In my view improving NHS provision and fast tracking certain individuals, at this time of austerity, has for any rational person to be considered at best, highly unrealistic.
At Snorer.com we applaud the intent behind the 2015 updated NICE Guidelines for Obstructive Sleep Apnoea Syndrome (OSAS) .
However, we feel duty bound to point out that the reality is sadly somewhat different to the aspirational view the Guidelines suggest.
Fast tracking those in ‘hazardous roles’ is absolutely the right thing to do, but we have a new Conservative Government (new Parliamentary session commenced today 27th May 2015) and the prospect of a £30bn cuts programme to tackle the deficit. In my view improving NHS provision and fast tracking certain individuals, at this time of austerity, has for any rational person to be considered at best, highly unrealistic.
Getting prompt help through the NHS (or for that matter any help at all with sleep apnoea) depends upon your success in obtaining at least two things:
1) Your local Doctor recognising your symptoms and being able to do anything much about it. This requires more than just education. Your local Doctor is now in a quandary: They can no longer do much more than ‘paper screen’ (they may also be employed by a Private Provider who limits what they can and cannot do).
They also know that their sleep unit (if there is one locally – see below) is bursting at the seams. So they cannot know with any degree of confidence if you need to be seen at specialist level…. Do they make the referral and add you to the already overstretched service?
2) Capacity of your local sleep unit (that is if you are one of the lucky 15% of UK citizens that have access to appropriate treatment – see British Lung Foundation, OSA Health Economics Report 2014 PDF ).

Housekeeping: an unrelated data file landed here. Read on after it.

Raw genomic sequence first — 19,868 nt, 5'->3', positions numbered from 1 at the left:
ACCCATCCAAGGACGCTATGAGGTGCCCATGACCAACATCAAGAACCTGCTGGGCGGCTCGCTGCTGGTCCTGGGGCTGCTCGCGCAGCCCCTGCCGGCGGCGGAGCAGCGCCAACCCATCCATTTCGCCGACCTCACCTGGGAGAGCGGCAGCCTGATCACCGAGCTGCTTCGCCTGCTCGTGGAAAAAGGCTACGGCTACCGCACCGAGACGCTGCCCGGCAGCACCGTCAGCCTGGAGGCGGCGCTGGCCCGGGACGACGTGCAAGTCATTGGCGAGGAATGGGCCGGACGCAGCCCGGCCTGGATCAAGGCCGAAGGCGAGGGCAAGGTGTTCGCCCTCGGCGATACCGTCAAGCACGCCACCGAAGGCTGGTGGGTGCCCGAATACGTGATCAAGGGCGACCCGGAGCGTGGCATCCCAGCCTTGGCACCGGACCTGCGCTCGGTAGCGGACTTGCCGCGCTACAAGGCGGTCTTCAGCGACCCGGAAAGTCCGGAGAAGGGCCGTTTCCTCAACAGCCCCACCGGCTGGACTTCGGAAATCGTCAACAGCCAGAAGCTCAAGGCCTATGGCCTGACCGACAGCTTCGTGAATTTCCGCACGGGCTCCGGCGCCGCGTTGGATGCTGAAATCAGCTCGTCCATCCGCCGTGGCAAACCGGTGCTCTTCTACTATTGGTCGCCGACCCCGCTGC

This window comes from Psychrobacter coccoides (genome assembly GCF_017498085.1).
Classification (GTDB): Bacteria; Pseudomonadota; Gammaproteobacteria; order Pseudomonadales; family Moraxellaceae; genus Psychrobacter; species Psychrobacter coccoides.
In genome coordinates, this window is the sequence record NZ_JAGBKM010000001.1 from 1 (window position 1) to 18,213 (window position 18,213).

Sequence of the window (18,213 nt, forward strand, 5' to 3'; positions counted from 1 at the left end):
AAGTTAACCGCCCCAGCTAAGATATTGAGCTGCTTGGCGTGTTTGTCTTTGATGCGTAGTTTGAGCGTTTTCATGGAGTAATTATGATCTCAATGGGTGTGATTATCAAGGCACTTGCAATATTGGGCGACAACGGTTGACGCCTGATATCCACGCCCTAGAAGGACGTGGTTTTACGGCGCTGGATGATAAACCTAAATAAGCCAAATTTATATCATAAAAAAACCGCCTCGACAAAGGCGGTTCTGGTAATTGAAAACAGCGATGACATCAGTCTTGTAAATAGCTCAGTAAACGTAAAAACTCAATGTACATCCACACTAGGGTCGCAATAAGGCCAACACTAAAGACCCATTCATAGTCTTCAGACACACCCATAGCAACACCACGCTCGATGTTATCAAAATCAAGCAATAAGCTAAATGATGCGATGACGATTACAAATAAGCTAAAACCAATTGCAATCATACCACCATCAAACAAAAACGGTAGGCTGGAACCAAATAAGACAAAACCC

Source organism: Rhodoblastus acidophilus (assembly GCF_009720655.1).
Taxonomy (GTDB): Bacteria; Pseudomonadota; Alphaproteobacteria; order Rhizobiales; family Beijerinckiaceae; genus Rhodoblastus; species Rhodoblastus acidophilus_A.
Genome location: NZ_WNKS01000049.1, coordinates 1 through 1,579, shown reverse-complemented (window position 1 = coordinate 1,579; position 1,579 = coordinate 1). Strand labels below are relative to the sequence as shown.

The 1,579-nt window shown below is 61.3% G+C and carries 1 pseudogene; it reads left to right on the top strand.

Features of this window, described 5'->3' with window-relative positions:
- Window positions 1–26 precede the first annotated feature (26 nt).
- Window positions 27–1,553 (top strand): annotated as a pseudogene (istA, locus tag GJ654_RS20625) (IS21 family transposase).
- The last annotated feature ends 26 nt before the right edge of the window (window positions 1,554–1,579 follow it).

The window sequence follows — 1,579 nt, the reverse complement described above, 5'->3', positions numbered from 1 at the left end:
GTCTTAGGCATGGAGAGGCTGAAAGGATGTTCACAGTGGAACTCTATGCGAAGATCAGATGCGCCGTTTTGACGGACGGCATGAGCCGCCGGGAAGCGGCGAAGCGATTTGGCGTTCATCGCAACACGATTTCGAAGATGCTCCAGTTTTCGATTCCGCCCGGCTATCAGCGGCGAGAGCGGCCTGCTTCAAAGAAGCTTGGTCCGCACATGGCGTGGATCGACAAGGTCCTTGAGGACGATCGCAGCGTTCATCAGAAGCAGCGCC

According to the BLF just 15% of those with OSA have access to treatment
Here is the exact quote from the BLF, OSA Health Economics Report 2014 (see page 5):
… the proportion of people with OSA that do not have access to the most appropriate treatment is still very high (up to 85%). Evidently there are difficulties in identifying patients and referring them to the right specialist, and in implementing NICE’s recommendation at the local level.
In our view, several things, including the below, need to change:
- Local Doctors need education and funding so they may screen using something like the OSA50 questionnaire and an SpO2 recording device (at a minimum) to recognise symptoms of sleep apnoea and then make more informed referrals
- Diagnostic capacity and sleep apnoea treatment provision needs to be more widely available (both geographically and financially)
- Those employed in hazardous roles should be prioritised all the way from the local Doctor to diagnosis and in turn on to treatment (and not in effect stigmatised and financially penalised as they are at present)
Until these things change the updated NICE Guidelines are just that: very ‘nice’, a step in the right direction perhaps or a ‘signal of intent’ but sadly completely out of touch with NHS financial reality.
So then, as a Country, we need to consider the mismatch between our financial support of the NHS and our demands from it, which perhaps means we need to swallow the pill of Private Provider provision of services complementary to those offered by the NHS and/or subscribe to employer provided healthcare schemes. What do you think?
Postscript: I consider OSAS therapy should include prescription, custom, adjustable oral appliance therapy through a sleep trained Dentist as well as PAP (available when medically necessary and not just ‘indicated’ and available to those who can pay). Perhaps that is even more unrealistic!
Created by Adrian Zacher | Page last updated 27 May 2015